Word of the Day Archive
Wednesday February 25, 2004
A silly, flighty, or scatterbrained person, especially a pert young woman with such qualities.
We discover here not the flibbertigibbet Connolly describes but a serious reader (Goethe, Tolstoy, Proust) who found her cultural ideal in 18th-century France.
-- Martin Stannard, "Enter Shrieking", New York Times, November 28, 1993
He argues persuasively that Millay's reputation has been harmed not only by academics who dread and fear her heartfelt "simplicity," but by the very admirers who wished to promote her as a kind of whimsical flibbertigibbet, a poetical Anne of Green Gables.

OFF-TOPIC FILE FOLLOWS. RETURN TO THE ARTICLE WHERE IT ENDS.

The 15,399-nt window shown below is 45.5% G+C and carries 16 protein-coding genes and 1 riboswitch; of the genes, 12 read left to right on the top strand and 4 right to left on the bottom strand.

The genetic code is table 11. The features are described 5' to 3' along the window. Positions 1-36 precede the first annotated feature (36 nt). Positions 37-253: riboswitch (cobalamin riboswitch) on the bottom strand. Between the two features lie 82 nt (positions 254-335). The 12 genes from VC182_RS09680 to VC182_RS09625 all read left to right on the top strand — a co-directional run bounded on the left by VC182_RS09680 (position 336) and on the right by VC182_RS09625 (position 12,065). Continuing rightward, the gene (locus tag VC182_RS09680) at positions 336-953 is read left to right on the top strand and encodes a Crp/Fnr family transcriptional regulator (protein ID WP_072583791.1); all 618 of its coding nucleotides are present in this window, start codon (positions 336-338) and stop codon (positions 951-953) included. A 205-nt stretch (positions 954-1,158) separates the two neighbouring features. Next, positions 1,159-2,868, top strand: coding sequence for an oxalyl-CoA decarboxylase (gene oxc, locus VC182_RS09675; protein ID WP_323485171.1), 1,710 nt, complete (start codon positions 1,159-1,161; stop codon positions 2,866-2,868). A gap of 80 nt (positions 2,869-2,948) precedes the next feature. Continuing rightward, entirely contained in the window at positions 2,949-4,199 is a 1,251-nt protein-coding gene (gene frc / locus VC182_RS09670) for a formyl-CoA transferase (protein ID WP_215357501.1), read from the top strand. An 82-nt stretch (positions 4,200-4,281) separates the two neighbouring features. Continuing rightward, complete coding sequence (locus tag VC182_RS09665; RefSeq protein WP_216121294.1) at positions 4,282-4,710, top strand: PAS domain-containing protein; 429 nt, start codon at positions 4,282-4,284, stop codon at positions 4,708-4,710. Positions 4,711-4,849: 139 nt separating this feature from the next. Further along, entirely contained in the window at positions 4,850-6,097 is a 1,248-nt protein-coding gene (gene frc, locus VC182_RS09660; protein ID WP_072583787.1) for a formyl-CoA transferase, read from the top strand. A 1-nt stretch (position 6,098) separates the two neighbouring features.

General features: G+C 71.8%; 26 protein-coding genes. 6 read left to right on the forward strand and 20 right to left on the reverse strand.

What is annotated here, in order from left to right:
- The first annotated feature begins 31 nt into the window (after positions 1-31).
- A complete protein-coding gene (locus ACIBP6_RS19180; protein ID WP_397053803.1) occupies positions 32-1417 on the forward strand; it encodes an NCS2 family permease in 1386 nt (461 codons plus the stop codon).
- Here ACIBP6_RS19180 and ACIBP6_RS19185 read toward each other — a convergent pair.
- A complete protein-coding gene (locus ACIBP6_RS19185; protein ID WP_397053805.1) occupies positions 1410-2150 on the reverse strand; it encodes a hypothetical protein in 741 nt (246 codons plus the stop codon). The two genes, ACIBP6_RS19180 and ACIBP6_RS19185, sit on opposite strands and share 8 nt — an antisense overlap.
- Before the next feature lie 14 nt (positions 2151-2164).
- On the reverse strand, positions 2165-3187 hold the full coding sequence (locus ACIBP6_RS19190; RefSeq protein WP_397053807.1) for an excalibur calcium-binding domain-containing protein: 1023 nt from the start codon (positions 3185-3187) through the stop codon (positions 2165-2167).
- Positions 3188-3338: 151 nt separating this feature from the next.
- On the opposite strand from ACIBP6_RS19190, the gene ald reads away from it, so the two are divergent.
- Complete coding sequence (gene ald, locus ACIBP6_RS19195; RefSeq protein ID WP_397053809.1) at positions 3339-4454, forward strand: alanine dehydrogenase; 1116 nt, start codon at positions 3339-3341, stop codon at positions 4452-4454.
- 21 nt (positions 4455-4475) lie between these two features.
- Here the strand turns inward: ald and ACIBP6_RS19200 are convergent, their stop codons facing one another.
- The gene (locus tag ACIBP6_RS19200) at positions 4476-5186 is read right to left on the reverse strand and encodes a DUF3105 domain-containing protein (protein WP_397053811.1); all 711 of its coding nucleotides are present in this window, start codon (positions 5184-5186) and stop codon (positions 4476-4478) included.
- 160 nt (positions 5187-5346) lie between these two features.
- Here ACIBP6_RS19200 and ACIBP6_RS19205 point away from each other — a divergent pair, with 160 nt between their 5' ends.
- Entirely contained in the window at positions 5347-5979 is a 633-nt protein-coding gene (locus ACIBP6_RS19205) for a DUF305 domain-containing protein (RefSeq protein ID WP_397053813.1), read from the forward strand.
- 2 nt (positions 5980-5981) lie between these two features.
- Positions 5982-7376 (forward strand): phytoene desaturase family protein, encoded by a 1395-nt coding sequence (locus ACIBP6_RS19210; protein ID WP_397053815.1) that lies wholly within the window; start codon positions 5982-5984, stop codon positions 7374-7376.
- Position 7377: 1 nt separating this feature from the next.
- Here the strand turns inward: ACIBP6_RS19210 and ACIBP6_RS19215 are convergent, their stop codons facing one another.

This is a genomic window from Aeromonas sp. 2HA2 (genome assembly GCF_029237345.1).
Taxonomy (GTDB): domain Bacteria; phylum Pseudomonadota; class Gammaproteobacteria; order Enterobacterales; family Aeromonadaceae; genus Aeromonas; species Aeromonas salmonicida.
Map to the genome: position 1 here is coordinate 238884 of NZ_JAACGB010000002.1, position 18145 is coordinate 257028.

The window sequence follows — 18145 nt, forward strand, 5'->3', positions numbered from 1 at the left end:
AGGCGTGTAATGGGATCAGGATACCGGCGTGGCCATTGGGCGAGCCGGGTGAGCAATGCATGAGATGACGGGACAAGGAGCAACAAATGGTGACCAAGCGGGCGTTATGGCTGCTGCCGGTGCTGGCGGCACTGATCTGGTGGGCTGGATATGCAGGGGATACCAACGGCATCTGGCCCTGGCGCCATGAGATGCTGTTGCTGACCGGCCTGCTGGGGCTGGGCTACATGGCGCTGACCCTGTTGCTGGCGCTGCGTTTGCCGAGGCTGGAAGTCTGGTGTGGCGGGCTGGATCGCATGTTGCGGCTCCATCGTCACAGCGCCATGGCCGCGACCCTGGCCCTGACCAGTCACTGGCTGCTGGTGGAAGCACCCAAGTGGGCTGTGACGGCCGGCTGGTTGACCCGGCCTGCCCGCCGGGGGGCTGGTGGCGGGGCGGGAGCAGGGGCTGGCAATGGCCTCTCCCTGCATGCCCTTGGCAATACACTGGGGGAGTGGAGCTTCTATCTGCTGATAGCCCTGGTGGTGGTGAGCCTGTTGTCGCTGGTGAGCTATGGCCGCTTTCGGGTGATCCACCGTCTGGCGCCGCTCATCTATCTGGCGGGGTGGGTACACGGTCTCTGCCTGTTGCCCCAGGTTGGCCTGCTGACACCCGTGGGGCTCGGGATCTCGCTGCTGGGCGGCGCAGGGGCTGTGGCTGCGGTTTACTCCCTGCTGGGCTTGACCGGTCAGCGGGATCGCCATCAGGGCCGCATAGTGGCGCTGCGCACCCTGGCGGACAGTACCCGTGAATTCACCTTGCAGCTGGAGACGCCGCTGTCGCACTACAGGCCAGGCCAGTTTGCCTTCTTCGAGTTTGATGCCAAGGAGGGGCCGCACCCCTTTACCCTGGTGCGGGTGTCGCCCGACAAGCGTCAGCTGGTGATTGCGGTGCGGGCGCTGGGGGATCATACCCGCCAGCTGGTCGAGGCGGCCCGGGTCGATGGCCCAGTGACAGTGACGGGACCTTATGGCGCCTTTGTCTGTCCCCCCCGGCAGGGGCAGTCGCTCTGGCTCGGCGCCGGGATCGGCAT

-- Liz Rosenberg, "So Young, So Good, So Popular", New York Times, March 15, 1992
That it was the Owenses who had got involved in this nonsense, rather than some flibbertigibbet johnny-come-latelies, counted for a lot, for the Owenses were respectable and respected.
-- Neil Gaiman and Dave Mckean, The Graveyard Book
Flibbertigibbet is from Middle English flipergebet, which is probably an imitation of the sound of meaningless chatter.